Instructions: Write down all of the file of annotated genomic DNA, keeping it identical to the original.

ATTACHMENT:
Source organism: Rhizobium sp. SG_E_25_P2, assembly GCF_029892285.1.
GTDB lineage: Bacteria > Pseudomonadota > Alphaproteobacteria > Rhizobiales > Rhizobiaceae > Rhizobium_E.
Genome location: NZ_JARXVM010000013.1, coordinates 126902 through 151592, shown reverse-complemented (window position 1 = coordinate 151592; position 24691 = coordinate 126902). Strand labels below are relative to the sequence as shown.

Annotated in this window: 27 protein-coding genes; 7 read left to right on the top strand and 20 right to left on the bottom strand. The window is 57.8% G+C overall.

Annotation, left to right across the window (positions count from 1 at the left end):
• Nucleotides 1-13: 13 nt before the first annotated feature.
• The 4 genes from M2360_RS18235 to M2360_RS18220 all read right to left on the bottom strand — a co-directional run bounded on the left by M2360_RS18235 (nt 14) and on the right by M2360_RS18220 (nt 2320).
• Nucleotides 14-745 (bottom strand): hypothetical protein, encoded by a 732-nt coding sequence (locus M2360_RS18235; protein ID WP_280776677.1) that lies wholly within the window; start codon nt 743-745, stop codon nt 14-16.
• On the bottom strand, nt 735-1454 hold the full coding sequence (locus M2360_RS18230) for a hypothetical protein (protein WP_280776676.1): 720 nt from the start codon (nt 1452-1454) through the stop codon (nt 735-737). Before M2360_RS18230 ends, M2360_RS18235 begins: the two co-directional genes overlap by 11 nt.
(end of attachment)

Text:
Source organism: Rhizobium sp. SG_E_25_P2, assembly GCF_029892285.1.
GTDB lineage: Bacteria > Pseudomonadota > Alphaproteobacteria > Rhizobiales > Rhizobiaceae > Rhizobium_E.
Genome location: NZ_JARXVM010000013.1, coordinates 126902 through 151592, shown reverse-complemented (window position 1 = coordinate 151592; position 24691 = coordinate 126902). Strand labels below are relative to the sequence as shown.

Annotated in this window: 27 protein-coding genes; 7 read left to right on the top strand and 20 right to left on the bottom strand. The window is 57.8% G+C overall.

Annotation, left to right across the window (positions count from 1 at the left end):
• Nucleotides 1-13: 13 nt before the first annotated feature.
• The 4 genes from M2360_RS18235 to M2360_RS18220 all read right to left on the bottom strand — a co-directional run bounded on the left by M2360_RS18235 (nt 14) and on the right by M2360_RS18220 (nt 2320).
• Nucleotides 14-745 (bottom strand): hypothetical protein, encoded by a 732-nt coding sequence (locus M2360_RS18235; protein ID WP_280776677.1) that lies wholly within the window; start codon nt 743-745, stop codon nt 14-16.
• On the bottom strand, nt 735-1454 hold the full coding sequence (locus M2360_RS18230) for a hypothetical protein (protein WP_280776676.1): 720 nt from the start codon (nt 1452-1454) through the stop codon (nt 735-737). Before M2360_RS18230 ends, M2360_RS18235 begins: the two co-directional genes overlap by 11 nt.